The average cow for the five farms studied had around 450 kg, was a crossbred Holstein and Jersey, producing around 15 kg.day−1 of milk. This is in line with the typical cow of the region found in VRG dairy systems (Kuhnen et al., 2015; Balcão et al., 2017). From NRC Dairy Cattle (2001) requirements and feed tables, the potential for milk production in 1 ha of NT corn plus ryegrass vs. 1 ha of VRG pasture was calculated. All detailed calculations are in Supplementary Material. One hectare of pasture in VRG farms could produce a total of 17,085 kg of milk/ha/yr if all forage consumed was destined to lactating cows. Yet one hectare of corn silage intercropping with ryegrass can produce 12,240 kg of milk/ha/yr, if all feed consumed was destined to lactating cows. As C stock in VRG soils was 115.0 Mg C ha−1 and in NT fields 92.5 Mg C ha−1, we may estimate that on pasture, it is produced 0.15 kg of milk.kg−1 of C stored, and on NT corn silage plus ryegrass it is produced 0.13 kg of milk.kg−1 of C stored. In this study, VRG managed pastures stored more C, produced more milk and produced more milk per kg of stored C than corn silage plus ryegrass from NT fields.

Pastures under VRG management and fields under NT can be important C reserves and their conservation should be a priority in agricultural policies, as the loss of SOC occurs much more easily and rapidly than its storage. Food production systems stock different quantities of organic C in the soil, and these differences must be considered when comparing GHG emissions by ruminants with different diets.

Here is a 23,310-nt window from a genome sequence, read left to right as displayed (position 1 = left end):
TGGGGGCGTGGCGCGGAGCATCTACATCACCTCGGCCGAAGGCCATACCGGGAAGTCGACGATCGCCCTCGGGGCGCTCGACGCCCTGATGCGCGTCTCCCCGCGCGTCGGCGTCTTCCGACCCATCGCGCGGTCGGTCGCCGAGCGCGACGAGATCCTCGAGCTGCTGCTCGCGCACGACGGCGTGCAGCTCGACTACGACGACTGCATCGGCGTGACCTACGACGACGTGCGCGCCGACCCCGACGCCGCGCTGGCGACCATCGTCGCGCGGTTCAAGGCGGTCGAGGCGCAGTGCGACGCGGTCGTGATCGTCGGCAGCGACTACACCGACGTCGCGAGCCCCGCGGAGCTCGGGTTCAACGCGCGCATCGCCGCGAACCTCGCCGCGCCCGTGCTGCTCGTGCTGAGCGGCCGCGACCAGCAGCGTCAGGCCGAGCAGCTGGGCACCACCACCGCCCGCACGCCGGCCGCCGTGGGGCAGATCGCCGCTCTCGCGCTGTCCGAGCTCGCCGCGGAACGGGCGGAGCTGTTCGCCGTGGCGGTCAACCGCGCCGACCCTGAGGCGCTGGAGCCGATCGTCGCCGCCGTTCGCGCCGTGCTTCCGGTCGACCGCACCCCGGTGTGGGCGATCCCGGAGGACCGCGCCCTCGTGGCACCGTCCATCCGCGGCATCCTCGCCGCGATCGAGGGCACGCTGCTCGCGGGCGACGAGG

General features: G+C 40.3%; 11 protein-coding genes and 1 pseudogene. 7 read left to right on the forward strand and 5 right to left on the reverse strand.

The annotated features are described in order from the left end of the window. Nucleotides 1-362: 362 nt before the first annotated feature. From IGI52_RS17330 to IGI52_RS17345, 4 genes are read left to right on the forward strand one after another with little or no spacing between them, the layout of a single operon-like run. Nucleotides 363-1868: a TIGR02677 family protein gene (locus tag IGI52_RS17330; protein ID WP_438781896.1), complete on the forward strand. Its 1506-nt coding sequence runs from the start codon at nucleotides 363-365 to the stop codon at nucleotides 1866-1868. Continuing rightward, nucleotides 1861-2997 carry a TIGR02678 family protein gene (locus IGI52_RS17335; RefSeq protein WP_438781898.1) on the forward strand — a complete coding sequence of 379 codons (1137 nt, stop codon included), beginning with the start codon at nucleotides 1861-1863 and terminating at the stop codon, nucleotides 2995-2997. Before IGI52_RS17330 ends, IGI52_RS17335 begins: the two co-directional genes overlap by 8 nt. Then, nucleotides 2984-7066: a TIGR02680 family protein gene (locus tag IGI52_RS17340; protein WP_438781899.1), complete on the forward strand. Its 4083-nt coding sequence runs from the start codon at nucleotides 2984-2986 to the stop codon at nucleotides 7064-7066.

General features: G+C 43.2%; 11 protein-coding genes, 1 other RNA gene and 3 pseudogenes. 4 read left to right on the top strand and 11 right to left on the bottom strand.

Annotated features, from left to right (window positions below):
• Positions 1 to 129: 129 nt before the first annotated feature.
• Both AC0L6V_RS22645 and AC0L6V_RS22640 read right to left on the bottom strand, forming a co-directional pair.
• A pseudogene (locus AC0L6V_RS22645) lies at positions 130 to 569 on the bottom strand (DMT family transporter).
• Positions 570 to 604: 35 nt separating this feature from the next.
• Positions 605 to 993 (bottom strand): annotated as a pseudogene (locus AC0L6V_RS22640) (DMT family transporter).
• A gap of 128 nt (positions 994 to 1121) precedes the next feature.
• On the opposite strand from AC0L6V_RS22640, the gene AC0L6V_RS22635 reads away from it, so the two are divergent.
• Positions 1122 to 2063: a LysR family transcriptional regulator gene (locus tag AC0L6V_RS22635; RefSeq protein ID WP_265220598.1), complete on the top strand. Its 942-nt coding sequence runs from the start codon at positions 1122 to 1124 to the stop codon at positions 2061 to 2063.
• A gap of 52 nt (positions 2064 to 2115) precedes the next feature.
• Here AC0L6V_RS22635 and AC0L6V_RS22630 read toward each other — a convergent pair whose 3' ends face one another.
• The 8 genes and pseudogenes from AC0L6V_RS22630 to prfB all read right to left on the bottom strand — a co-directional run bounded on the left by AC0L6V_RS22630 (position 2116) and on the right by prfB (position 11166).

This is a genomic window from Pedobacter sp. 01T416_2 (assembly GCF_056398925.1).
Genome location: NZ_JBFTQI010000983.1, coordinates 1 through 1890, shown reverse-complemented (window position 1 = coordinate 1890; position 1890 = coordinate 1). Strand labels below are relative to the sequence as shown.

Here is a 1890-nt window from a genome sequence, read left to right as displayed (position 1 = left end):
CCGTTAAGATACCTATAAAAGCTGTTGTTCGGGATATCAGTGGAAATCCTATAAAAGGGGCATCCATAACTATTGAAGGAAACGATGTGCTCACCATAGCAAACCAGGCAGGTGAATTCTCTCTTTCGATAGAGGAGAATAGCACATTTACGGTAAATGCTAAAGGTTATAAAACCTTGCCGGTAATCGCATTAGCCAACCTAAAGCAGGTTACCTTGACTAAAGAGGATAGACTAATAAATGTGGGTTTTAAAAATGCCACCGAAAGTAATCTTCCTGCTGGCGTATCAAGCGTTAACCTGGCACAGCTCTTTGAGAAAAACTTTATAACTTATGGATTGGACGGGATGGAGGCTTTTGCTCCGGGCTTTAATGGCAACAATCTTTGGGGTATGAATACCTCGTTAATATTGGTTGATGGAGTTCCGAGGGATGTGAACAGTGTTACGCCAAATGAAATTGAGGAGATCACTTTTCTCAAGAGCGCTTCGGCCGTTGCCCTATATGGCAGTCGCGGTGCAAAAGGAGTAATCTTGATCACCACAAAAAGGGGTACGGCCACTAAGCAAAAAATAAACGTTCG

The increase in C sequestration through intensive pasture management with deep roots and without deforestation can offset GHG emissions from ruminant production (de Oliveira Silva et al., 2016). This indicates that the high productivity of pasture produced using VRG may be a tool to intensify livestock farming and reduce its GHG emissions, as indicated by the accumulation of SOC. As such, the recuperation of degraded pasture is an important opportunity in achieving Brazil's C emission mitigation plan (de Oliveira Silva et al., 2016).


In this study, soils from VRG pastures stocked more C than soils from fields managed with a direct planting system in both seasons of the year. The frequent fertilization of the pasture due to a high return of waste residues, related to the high cattle stocking density, and the perennial and diverse pasture roots might be influential factors in the accumulation of C.

The different SOC storage capacities between the pasture system and grain crop production, accompanied by the fact that one hectare of pasture on VRG produces more milk than one hectare of corn plus ryegrass, must be taken into consideration in studies on climate change that compare different diets for ruminants.

Author Contributions

HS conceived, designed, and conducted the field research for her master's degree, performed the sample and data analyses, literature research, drafted the manuscript, had the final responsibility for the editing and the submission. LM was supervisor of HS, conceived and designed the field research, performed part of the statistical analyses, contributed to writing, critically reviewed the manuscript and its final edition. DB organized and performed the field research, the laboratory analyses and the literature research.